Reed Smith LLP said Thursday that a member of its financial industry group will serve as the new office managing partner in its Princeton, N.J., location, which specializes in financial services and life sciences, data security, energy, real estate and aviation practices.
Two Internet privacy advocacy groups on Thursday asked the Federal Trade Commission to block Facebook Inc.’s proposed $19 billion acquisition of the mobile messaging service WhatsApp Inc., saying current WhatsApp users’ privacy won’t be protected.
A French court on Thursday ordered gossip magazine Closer to pay President Francois Hollande's former companion €12,000 ($16,600) for invading her privacy by publishing photos of her after her breakup with the French head of state.
The Delaware Court of Chancery recently rejected a party’s attempt to object to the production of documents located in France on basis of the French Data Protection Act. Given the court’s reputation and influence in corporate litigation, In re Activision Blizzard Inc. Stockholder Litigation does not augur well for foreign parties hoping to resist U.S.-style discovery on basis of their country’s data privacy statute, says Pierre Grosdidier of Haynes and Boone LLP.
Cloud users must know how to use the cloud responsibly to prevent later difficulties with document production. When negotiating a cloud service agreement, users should look for certain services that will prove useful when responding to discovery requests, such as comprehensive search options, instant suspension of the auto-delete function, and preservation of metadata and embedded data, say attorneys with Sidley Austin LLP.
In the year since the U.S. Supreme Court's decision in Comcast Corp. v. Behrend, nearly 200 cases have cited the ruling, but the only consensus reached is that its significance for class actions is unsettled. However, notwithstanding the lower courts’ inconsistent application of Comcast's “rigorous analysis” of damages model evidence, a few guiding principles have emerged, say Erik Snapp and Quinn Shean of Dechert LLP.
Litigation under state laws that restrict the collection of personal information at the point of sale is increasing, following consumer-friendly decisions from the California and Massachusetts high courts. But several issues and potential defenses — such as the potentially broad "special purpose" exception included in some statutes — have not yet been fully addressed by courts, says Andrew Hoffman of InfoLawGroup LLP.
I was shocked to find that in the month of February 2014 alone there were over 100 legal opinions issued in the U.S. involving Facebook. While some of these cases were more disturbing than amusing, there were a few gems, including the case of a Florida judge who ruled against a litigant who had denied her friend request, says Dan Nabel of Greenberg Glusker Fields Claman & Machtinger LLP.
In stark contrast to the changing environment for the majority of lawyers today, the evolution for the general counsel is driven less by necessity than by opportunity. Today’s GC may touch every aspect of his or her organization to solve challenges and propel the company forward, keeping the GC far ahead of what is expected of the average lawyer, says James Merklinger, vice president and general counsel of the Association of Corporate Counsel.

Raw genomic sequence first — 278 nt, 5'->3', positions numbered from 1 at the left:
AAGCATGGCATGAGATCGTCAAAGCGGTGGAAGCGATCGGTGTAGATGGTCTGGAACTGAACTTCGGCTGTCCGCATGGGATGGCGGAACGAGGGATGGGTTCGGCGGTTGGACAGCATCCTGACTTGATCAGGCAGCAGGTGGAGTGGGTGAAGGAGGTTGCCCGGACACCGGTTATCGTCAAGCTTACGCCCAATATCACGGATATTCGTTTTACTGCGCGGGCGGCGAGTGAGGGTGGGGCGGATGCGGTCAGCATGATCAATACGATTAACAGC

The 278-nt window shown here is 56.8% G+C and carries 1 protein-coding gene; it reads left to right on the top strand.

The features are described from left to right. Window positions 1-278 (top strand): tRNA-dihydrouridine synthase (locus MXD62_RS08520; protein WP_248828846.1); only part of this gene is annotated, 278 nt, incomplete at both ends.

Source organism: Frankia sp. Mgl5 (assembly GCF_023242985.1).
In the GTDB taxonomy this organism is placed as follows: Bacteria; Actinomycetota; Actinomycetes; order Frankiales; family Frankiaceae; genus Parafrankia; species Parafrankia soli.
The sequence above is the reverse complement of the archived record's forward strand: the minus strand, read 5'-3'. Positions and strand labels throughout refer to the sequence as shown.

Historically, privacy compliance in Australia has not been a priority for many international corporations. However, with the publicity surrounding new reforms increasing Australian public awareness of privacy issues, new penalties coming into play and U.S. companies already under the microscope due to the Snowden leaks, no U.S. company doing business in Australia or with Australian customers can afford to ignore this compliance issue any longer, say Richard Pascoe and Alex Butterworth of Squire Sanders LLP.
In a recent Law360 guest column, Judge Wayne D. Brazil of JAMS shares the products of his research into decision analysis and gives several reasons why it is not a reliable tool for assessing the discounted settlement value of civil cases. Without question, however, his research has misinformed him, says Marc Victor, president of Litigation Risk Analysis Inc.
A New York trial judge recently let Sony Corp.’s insurers, Zurich American Insurance Co. and Mitsui Sumitomo Insurance Co., off the coverage hook for Sony’s massive 2011 PlayStation data breach. Among the reasons Sony appears to have excellent grounds for appeal is a well-established rule of insurance contract construction that “ambiguities in an insurance policy are to be construed against the insurer,” says Roberta Anderson of K&L Gates LLP.
Following the Ninth Circuit’s decision in Robins v. Spokeo Inc., the trend of plaintiffs in data privacy class actions pleading violations without actual harm is likely to continue. However, defendants should still consider mounting a standing challenge during pleading and aggressively defend against these cases at every stage of the proceedings, says Joshua Jessen of Gibson Dunn & Crutcher LLP.